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Never risk what you cannot afford to lose, so make sure you nominate your super beneficiary

Who's your super beneficiary?

With superannuation now becoming a compulsory part of life, many people soon find they have significant amounts in their super growing at 9.5% per year - the minimum compulsory amount all employers are required to withhold from your income and deposit into your super account, for your retirement.

In reality, if you passed away today, the value of your super account could be significantly higher because of a ‘hidden’ life insurance component.

The account balance shown on your annual super statement can be misleading - if there's a life insurance policy held in there too.

So, what happens to a person's super funds (and any insurance payout) if they die? That's probably best shown by what happens when normal life becomes complicated.

Read in this article:

Case Study: In August 2017, the news reported a tragic loss of a young military serviceman Mr. Daniel L who suddenly died aged just 40.  His girlfriend of nine months received the bulk of his military super fund balance. Daniel’s two children from a previous relationship missed out on receiving most of the superannuation as he hadn't nominated them as his superannuation beneficiaries.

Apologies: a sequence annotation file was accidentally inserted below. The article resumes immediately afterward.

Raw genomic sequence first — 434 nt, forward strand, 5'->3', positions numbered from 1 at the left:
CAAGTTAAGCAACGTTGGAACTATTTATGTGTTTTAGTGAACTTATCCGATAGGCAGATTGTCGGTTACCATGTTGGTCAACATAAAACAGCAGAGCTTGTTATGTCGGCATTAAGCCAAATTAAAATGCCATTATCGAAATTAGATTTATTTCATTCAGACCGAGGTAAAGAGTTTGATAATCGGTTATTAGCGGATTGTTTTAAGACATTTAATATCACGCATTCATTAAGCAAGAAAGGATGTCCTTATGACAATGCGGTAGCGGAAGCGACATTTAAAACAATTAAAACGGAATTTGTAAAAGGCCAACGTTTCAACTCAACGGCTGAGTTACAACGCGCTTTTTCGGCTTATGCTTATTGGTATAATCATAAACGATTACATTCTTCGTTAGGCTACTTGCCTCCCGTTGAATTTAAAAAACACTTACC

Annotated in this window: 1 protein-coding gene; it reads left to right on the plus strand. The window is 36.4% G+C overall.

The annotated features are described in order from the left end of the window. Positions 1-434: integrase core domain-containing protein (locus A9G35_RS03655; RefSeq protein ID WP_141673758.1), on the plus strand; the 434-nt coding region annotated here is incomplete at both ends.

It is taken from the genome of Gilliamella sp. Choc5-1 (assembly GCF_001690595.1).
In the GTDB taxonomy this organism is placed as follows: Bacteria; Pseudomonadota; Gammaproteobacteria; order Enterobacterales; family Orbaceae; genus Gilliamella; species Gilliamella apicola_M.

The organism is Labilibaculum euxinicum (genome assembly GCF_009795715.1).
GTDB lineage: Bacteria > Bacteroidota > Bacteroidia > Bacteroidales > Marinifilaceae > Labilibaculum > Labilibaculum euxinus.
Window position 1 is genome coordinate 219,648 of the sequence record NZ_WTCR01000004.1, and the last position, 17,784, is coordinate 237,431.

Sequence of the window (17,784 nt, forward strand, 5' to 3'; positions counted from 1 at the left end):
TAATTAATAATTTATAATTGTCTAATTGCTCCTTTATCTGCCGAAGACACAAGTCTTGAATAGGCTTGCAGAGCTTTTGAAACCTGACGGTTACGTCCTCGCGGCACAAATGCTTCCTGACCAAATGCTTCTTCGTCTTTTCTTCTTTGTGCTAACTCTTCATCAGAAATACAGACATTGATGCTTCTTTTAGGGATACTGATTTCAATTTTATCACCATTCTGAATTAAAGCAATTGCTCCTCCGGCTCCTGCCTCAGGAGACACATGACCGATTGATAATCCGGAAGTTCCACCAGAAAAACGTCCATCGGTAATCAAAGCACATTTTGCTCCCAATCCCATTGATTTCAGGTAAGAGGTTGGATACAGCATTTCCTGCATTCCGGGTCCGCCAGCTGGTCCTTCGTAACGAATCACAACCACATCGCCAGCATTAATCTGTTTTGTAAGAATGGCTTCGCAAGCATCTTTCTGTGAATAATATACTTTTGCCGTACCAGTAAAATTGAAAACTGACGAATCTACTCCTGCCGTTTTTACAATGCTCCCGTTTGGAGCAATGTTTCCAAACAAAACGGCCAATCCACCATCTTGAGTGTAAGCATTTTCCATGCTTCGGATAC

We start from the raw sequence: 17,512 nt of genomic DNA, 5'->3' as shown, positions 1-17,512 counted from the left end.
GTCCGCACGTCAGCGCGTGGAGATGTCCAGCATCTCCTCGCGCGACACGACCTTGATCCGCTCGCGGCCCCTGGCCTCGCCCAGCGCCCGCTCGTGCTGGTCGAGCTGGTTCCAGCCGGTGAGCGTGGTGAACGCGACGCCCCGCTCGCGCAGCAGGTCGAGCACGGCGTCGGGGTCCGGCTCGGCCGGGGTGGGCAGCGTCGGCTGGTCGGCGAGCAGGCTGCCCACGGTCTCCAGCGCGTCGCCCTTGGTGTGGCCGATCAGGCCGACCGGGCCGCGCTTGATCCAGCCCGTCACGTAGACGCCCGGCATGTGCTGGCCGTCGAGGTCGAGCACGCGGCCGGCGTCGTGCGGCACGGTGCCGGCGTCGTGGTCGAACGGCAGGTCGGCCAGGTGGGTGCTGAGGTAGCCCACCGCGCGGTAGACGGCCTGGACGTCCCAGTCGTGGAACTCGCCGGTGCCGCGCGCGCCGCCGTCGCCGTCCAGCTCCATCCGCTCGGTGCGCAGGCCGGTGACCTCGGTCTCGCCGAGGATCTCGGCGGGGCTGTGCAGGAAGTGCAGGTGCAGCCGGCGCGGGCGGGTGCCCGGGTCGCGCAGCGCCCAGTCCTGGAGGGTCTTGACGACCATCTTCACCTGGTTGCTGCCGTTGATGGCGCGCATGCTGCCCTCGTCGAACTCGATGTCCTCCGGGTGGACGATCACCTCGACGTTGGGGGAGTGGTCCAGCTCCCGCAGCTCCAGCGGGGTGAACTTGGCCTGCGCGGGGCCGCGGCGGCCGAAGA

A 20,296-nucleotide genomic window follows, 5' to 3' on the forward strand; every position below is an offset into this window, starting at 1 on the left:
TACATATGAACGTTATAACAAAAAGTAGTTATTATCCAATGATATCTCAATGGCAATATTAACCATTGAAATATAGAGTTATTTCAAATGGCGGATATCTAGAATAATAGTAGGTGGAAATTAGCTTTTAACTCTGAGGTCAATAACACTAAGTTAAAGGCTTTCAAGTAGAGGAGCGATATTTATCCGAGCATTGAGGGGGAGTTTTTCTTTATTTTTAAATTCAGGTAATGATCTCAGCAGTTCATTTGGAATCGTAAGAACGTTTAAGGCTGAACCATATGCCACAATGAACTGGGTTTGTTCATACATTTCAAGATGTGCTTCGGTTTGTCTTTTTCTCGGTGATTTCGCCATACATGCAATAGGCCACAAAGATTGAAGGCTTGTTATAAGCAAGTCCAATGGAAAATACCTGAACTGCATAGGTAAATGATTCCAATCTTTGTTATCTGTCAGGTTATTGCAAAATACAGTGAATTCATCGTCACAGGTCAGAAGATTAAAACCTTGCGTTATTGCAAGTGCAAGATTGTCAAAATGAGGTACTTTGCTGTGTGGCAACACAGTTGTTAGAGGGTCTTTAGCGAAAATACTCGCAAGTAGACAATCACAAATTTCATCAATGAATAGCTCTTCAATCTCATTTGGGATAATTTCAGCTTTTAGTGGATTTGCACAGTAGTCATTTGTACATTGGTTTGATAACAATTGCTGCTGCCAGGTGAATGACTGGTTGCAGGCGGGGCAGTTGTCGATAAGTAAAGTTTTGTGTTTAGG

Daniel was employed in the military as a mechanic. One day while surfing with friends, he complained of chest pains, later collapsed and died aged 40.

  • His former partner to his two children had been named as the sole beneficiary to his Will and so thought their financial future was provided for
  • She was shocked to learn the majority of his military super fund - amounting to $451,500 (a combination of super plus super life insurance) - would not be distributed under his Will
  • The super payout would be paid directly to his new de-facto of just nine months, leaving only a small provision for his children to his previous partner

How did this happen?

In coming to this decision, the Trustee of the Military Super Fund relied on a past statutory declaration made by Mr L in August 2014, declaring ‘the woman was living with him as his "interdependent partner", which was supported by evidence of joint bills, joint banking activity and an employer's record accepting the information supplied’ as true.

  • The family tried to appeal the Trustees decision not to distribute the balance of the super fund to the Will
  • The appeal was rejected and the original super funds' decision was upheld
  • His new defacto was formally recognised as being the lawful person Daniel intended to receive his super

Who got paid what?

  • His new de facto was awarded ¾ of the super fund balance - $352,170
  • Each of his daughters to a previous relationship, receiving just ¼ - $49,664

Lessons to learn

When it comes to deciding who can get the balance of your super fund (and its insurances) when you die, there are two clear procedures in place;

  1. The law states how to formally nominate who gets your super.